Social Security Disability Insurance (SSDI): Long-term Disability

LONG-TERM DISABILITY INSURANCE 

Social Security Disability Insurance (SSDI) provides long-term benefits for people who meet Social Security’s definition of permanent (for more than one year) disability (not short-term disability).

*For short-term disability, see State Disability Insurance (SDI): Short-term Disability 

If you have been disabled for longer than six months you may qualify for SSDI. 

You may qualify for benefits if you:

  • Worked in jobs covered by Social Security.
  • Have enough work credits to qualify based on your age when you become disabled and how long you have worked. (In 2019, you earn one credit for each $1,360 in wages or self-employment income).
  • Generally, you need 40 credits, 20 of which were earned in the last 10 years, ending with the year you become disabled. However, younger workers may qualify with fewer credits. Visit ssa.gov/planners/credits.html to learn more.
  • Have a medical condition that meets Social Security’s definition of total disability (benefits are not payable for partial or short-term disability).
    •  Your condition limits your ability to do basic work such as lifting, standing, walking, sitting and remembering —
      for at least 12 months.
    • Your condition interferes with basic work-related activities.
    • You cannot adjust to other work because of your medical condition(s) and you cannot do work that you did before.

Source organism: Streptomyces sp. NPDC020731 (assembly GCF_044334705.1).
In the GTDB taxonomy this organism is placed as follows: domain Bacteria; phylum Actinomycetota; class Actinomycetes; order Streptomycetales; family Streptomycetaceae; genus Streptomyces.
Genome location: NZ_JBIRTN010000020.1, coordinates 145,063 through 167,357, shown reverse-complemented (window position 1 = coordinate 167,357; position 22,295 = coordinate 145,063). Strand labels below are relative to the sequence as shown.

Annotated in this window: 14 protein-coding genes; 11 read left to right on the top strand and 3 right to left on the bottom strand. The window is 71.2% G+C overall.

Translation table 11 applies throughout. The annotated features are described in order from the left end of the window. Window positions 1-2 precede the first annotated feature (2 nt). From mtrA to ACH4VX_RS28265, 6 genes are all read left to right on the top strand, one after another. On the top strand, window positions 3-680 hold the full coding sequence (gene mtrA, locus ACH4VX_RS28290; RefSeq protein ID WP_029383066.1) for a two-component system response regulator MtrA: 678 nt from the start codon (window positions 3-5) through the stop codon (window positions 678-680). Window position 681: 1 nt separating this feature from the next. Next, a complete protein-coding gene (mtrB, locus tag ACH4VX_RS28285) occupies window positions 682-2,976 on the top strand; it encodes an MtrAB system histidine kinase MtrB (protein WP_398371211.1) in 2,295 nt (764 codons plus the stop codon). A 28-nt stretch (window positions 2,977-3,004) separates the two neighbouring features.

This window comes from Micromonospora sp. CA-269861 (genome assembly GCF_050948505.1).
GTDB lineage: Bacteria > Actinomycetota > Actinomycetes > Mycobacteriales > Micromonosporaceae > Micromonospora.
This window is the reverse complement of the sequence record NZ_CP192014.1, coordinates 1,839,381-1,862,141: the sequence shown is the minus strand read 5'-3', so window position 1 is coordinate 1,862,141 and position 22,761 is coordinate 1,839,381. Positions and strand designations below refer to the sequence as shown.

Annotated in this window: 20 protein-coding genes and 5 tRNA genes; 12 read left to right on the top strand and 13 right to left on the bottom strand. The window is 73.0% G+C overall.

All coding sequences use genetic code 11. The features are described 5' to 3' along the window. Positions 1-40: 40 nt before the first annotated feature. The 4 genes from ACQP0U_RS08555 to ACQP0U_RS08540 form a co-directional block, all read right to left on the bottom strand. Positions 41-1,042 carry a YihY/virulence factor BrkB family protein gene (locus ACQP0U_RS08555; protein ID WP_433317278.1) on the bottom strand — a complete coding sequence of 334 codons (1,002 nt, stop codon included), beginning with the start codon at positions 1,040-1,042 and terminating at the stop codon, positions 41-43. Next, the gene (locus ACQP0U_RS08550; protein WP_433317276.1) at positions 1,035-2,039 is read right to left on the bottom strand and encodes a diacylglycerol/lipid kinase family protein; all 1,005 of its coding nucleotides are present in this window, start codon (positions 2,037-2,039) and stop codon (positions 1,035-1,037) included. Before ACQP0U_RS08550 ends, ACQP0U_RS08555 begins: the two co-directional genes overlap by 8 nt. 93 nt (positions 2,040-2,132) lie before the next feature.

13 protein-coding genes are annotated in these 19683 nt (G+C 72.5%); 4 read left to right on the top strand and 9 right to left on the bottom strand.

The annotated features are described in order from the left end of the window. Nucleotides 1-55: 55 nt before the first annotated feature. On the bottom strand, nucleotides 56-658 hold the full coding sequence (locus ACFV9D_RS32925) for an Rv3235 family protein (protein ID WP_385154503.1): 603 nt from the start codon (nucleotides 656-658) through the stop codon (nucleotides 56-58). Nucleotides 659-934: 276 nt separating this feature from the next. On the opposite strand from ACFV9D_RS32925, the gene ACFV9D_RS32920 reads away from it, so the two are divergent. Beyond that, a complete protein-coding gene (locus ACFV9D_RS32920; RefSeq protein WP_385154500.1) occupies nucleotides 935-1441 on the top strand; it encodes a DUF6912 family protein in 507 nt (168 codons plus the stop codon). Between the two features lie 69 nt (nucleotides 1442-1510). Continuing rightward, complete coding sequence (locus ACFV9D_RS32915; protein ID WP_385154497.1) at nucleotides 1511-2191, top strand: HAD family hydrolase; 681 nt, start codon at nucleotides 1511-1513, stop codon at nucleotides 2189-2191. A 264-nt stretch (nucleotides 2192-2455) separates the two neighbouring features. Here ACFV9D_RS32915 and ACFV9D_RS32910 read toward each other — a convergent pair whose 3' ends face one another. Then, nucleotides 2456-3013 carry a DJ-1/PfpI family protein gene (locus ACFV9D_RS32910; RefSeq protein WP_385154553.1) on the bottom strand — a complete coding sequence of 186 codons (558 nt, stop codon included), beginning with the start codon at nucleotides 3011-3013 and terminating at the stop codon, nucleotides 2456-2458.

• You are unable to work for at least one year or longer because of the medical condition.
    • Benefits usually continue until you are able to work again on a regular basis.
    • If you are receiving Social Security disability benefits when you reach full retirement age, your disability benefits automatically convert to retirement benefits, but the amount remains the same. Visit ssa.gov/planners/retire/retirechart.html to learn more.

Learn more about SSDI benefits: To learn more about the benefits of SSDI,
visit ssa.gov/planners/disability/index.html

Noncitizens may also qualify if they meet additional requirements.
To qualify for benefits under SSDI, all noncitizens must meet the following basic requirements:

  • They must have a Social Security number that was assigned to them on or after January 1, 2004, authorizing
    them to work in the U.S., OR
  • They must have a nonimmigrant visa that is a B-1, D-1 or D-2, AND
  • They must be able to prove that they are in the U.S. lawfully in any given month for which benefits would be paid
    through SSDI, AND
  • They must be able to satisfy all other eligibility criteria (technical and medical) for receiving SSDI benefits.

It is important to note that while some noncitizens may meet all the eligibility criteria for receiving SSDI  benefits, many do not. Even if an individual is in the U.S. lawfully and is authorized to work by the Social Security Administration, many noncitizen students and other workers are exempt from paying Social Security taxes. 

The lack of contributions to the SSDI fund over the course of these noncitizens’ employment disqualifies them from receiving disability benefits, as they do not meet the basic technical criteria to be eligible for SSDI.

How to Apply
If you are ready to apply now, you can:
1. Complete your application online at ssa.gov/applyfordisability/
You can also watch a video on Social Security Claims Process   
2. Call toll-free 800-772-1213.  If you are deaf or hard of hearing, you can call us at TTY 1-800-325-0778.

3. Call or visit your local Social Security office. 

For legal questions, resources and advocates on SSDI and other insurance and employment concerns, please contact the Cancer Legal Resource Center at CancerLegalResourceCenter.org or call 866-THE-CLRC or 866-843-2572.
City of Hope cannot provide legal advice.